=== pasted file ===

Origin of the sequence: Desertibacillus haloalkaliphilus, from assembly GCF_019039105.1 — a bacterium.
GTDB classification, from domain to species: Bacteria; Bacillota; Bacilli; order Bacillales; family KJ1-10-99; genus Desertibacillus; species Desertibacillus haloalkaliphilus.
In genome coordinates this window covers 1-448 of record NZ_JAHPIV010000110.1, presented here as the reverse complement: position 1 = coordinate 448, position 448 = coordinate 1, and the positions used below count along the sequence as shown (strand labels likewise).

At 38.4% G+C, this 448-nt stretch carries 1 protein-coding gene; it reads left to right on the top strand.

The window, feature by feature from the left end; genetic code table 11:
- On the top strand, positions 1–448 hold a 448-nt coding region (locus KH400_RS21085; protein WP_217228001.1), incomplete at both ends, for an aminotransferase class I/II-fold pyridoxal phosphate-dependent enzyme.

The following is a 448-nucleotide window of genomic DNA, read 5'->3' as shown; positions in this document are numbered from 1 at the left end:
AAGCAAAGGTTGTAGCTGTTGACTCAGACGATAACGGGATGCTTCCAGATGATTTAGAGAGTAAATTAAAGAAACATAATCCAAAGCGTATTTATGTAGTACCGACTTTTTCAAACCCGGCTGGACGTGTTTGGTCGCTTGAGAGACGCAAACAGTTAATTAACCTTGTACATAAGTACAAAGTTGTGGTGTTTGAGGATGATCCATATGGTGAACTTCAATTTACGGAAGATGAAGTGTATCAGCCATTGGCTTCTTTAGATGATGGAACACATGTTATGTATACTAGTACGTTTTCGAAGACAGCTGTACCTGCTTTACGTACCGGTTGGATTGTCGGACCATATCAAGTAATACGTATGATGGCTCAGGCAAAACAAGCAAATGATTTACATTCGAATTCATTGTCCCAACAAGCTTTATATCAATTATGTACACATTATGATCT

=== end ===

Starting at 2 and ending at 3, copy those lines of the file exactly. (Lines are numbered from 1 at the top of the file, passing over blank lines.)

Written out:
GTDB classification, from domain to species: Bacteria; Bacillota; Bacilli; order Bacillales; family KJ1-10-99; genus Desertibacillus; species Desertibacillus haloalkaliphilus.
In genome coordinates this window covers 1-448 of record NZ_JAHPIV010000110.1, presented here as the reverse complement: position 1 = coordinate 448, position 448 = coordinate 1, and the positions used below count along the sequence as shown (strand labels likewise).